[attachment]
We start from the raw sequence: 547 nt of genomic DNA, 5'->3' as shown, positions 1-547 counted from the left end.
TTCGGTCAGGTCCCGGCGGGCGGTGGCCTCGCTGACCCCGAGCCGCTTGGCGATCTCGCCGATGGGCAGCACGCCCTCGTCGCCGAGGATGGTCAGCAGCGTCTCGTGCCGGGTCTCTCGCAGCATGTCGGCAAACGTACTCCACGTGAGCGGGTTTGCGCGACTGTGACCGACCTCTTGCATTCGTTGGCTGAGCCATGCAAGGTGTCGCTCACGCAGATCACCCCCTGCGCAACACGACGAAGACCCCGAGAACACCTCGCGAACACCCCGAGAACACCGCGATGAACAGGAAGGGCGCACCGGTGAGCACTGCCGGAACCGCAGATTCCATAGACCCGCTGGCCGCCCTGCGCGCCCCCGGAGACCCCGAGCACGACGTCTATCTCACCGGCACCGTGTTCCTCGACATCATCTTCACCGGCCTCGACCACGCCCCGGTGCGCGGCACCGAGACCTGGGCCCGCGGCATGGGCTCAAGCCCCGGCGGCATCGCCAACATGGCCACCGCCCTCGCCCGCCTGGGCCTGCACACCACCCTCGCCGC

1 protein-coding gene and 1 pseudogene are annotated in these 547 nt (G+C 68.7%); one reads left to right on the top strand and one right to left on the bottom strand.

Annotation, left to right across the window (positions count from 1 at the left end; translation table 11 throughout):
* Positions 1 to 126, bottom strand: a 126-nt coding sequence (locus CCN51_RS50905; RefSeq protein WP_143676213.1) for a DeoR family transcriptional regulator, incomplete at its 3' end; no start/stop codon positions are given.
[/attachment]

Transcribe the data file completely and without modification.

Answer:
We start from the raw sequence: 547 nt of genomic DNA, 5'->3' as shown, positions 1-547 counted from the left end.
TTCGGTCAGGTCCCGGCGGGCGGTGGCCTCGCTGACCCCGAGCCGCTTGGCGATCTCGCCGATGGGCAGCACGCCCTCGTCGCCGAGGATGGTCAGCAGCGTCTCGTGCCGGGTCTCTCGCAGCATGTCGGCAAACGTACTCCACGTGAGCGGGTTTGCGCGACTGTGACCGACCTCTTGCATTCGTTGGCTGAGCCATGCAAGGTGTCGCTCACGCAGATCACCCCCTGCGCAACACGACGAAGACCCCGAGAACACCTCGCGAACACCCCGAGAACACCGCGATGAACAGGAAGGGCGCACCGGTGAGCACTGCCGGAACCGCAGATTCCATAGACCCGCTGGCCGCCCTGCGCGCCCCCGGAGACCCCGAGCACGACGTCTATCTCACCGGCACCGTGTTCCTCGACATCATCTTCACCGGCCTCGACCACGCCCCGGTGCGCGGCACCGAGACCTGGGCCCGCGGCATGGGCTCAAGCCCCGGCGGCATCGCCAACATGGCCACCGCCCTCGCCCGCCTGGGCCTGCACACCACCCTCGCCGC

1 protein-coding gene and 1 pseudogene are annotated in these 547 nt (G+C 68.7%); one reads left to right on the top strand and one right to left on the bottom strand.

Annotation, left to right across the window (positions count from 1 at the left end; translation table 11 throughout):
* Positions 1 to 126, bottom strand: a 126-nt coding sequence (locus CCN51_RS50905; RefSeq protein WP_143676213.1) for a DeoR family transcriptional regulator, incomplete at its 3' end; no start/stop codon positions are given.